Chapter 4 concentrates on different types of lexical errors made by age and the factors that generally cause or affect them. This chapter also examines some differences between the children and the adults' lexical errors as well as how, in some cases, it is a lack of maturity of the children's attentional or control mechanisms that makes young children more susceptible than adults to a specific kind of lexical error. I especially liked this chapter because it certainly becomes clear to the reader that there is almost always a 'logical' reason for most SOTs (in some cases it is the context, in others a preceding utterance, and so forth).
In Chapter 5 Jaeger expounds her criteria for deciding whether or not two words involved in a particular lexical SOT share a semantic relationship. The data of this study are compared to the data offered by other studies related to semantic SOTs and the author remarks upon the main similarities and differences. Above all, she wants the reader to take notice of two facts: a) conceptual-semantic relationships organize children's lexicon at a very young age—1 year and 7 months; and b) at about age 2 years and 6 months lexicon starts being organized by lexical-semantic relationships.
Chapter 6 focuses on morphological and syntactic SOTs. Jaeger's findings help to answer some of the questions on the development of morphology and syntax, and also make clear that the acquisition of morphology is interrelated with the acquisition of syntax. At the end of this chapter the author clearly expresses her wishes: that other researchers can use, explore and analyse the data of her study from different perspectives; she also emphasizes how useful it would be to have the same kind of study in other languages apart from English.
A noticeable merit of Jeri J. Jaeger's book is that it usually includes a summary and conclusions at the end of every chapter, this way she brings together all the most important ideas; sometimes we can even find summaries at the end of every single section.
The enormous amount of data (a total of 1,383 examples), which was collected between 1983 and 1992, is perfectly well-organized in 91 tables throughout the different chapters; figures and diagrams are also very helpful to clarify some points. The interpretation of these data took Dr Jaeger another decade; therefore, when we have the book in our hands, it is difficult to forget that the author had to dedicate about 20 years of her life as a psycholinguist to compile and analyse all this interesting material. I am sure she and her three children, whom the book is dedicated to, will not forget it either.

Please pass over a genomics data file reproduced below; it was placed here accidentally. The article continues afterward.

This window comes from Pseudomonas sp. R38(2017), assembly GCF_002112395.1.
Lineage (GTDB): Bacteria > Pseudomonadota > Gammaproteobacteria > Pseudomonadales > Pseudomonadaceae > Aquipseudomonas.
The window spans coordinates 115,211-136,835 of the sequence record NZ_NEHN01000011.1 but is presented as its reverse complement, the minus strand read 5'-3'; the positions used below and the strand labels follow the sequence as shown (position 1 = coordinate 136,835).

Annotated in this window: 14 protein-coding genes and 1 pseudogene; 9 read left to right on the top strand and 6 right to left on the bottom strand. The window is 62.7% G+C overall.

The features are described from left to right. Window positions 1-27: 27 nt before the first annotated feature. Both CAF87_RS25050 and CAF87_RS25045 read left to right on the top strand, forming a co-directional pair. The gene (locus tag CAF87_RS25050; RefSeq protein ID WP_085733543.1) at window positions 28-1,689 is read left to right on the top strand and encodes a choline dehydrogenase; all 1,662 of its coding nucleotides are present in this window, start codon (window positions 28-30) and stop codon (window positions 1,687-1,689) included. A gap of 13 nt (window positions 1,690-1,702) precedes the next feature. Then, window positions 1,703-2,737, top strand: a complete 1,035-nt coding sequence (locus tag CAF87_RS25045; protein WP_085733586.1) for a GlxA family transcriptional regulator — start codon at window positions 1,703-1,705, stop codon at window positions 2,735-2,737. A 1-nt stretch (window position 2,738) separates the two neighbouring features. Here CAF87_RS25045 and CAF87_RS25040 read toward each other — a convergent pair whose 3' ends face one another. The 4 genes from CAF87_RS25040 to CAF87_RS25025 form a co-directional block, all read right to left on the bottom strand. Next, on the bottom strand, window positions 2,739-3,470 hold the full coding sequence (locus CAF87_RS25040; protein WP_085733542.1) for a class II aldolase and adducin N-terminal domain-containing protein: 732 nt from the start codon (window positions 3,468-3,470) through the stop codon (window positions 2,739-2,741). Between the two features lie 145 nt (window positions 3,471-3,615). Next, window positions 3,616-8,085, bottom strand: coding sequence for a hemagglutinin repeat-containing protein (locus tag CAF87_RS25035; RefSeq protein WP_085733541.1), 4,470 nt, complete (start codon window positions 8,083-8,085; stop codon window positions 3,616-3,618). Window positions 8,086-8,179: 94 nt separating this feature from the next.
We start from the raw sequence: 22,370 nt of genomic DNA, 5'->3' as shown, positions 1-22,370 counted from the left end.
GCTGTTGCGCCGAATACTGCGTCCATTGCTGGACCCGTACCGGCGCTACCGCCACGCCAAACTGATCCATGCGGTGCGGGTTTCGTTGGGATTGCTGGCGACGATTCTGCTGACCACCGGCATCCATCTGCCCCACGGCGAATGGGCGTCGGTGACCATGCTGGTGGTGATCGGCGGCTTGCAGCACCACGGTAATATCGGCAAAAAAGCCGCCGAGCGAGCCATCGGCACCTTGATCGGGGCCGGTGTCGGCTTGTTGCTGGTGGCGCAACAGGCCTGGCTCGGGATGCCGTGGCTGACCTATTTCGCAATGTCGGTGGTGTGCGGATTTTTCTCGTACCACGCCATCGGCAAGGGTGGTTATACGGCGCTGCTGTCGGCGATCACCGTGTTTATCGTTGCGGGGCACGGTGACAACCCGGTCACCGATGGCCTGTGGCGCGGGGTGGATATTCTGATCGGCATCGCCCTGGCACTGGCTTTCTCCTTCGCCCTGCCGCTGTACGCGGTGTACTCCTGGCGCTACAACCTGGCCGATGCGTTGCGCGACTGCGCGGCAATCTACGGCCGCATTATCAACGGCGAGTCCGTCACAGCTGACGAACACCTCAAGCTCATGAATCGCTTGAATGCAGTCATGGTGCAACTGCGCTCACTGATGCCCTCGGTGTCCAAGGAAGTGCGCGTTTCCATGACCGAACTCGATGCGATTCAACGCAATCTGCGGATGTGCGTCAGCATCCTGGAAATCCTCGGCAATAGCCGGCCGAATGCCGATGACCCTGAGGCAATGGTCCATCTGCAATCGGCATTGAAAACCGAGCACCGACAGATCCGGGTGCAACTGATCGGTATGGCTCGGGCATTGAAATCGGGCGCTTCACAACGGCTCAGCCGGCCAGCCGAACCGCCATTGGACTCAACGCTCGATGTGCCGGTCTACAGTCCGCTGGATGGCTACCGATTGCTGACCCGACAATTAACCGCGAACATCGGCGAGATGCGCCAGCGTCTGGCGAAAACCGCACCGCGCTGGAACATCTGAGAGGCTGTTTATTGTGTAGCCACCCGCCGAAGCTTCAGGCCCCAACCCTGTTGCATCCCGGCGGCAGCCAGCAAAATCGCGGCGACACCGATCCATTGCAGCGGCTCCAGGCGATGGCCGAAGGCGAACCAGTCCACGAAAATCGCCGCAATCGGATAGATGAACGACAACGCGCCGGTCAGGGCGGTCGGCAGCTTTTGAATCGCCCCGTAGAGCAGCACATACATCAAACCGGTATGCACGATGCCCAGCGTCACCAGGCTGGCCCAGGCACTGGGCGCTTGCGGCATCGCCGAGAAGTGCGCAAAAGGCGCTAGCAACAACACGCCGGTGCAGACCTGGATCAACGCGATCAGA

After the useful 17-page reference section, we find a compilation of the children's SOTs used for this study; they are organized into four groups: phonological, lexical, syntactic and propositional (the adult data are provided on a website mentioned in the book). This compilation is another positive feature of the volume since there might be some linguistics-related professionals who could use Jaeger’s book just to get all the data and work with them from a totally different angle; were this the case, such valuable material is located at the end of the book (throughout 209 pages).
In spite of this elaborate book being addressed at specialists, as I have already mentioned, a minor flaw is that it does not include either a glossary or a conceptual index (though it does include an author index). Had the author added a glossary of technical terms, it would have been very helpful for non-specialists; the reader would also benefit from a conceptual index if it were to be included in further editions to come. Apart from this small criticism, I have nothing but praise for Jeri J. Jaeger's new publication.
In summary, this is an insightful and excellently researched book which I would certainly recommend reading. It has already become a really interesting contribution to the wide literature on developmental linguistics and psychology.
Carmen-Pilar Serrano-Boyer is an EFL teacher at IES Torreón del Alcázar, a state secondary school in Ciudad Real, Spain. She has been teaching English for fourteen years. She is the Head of the English Department.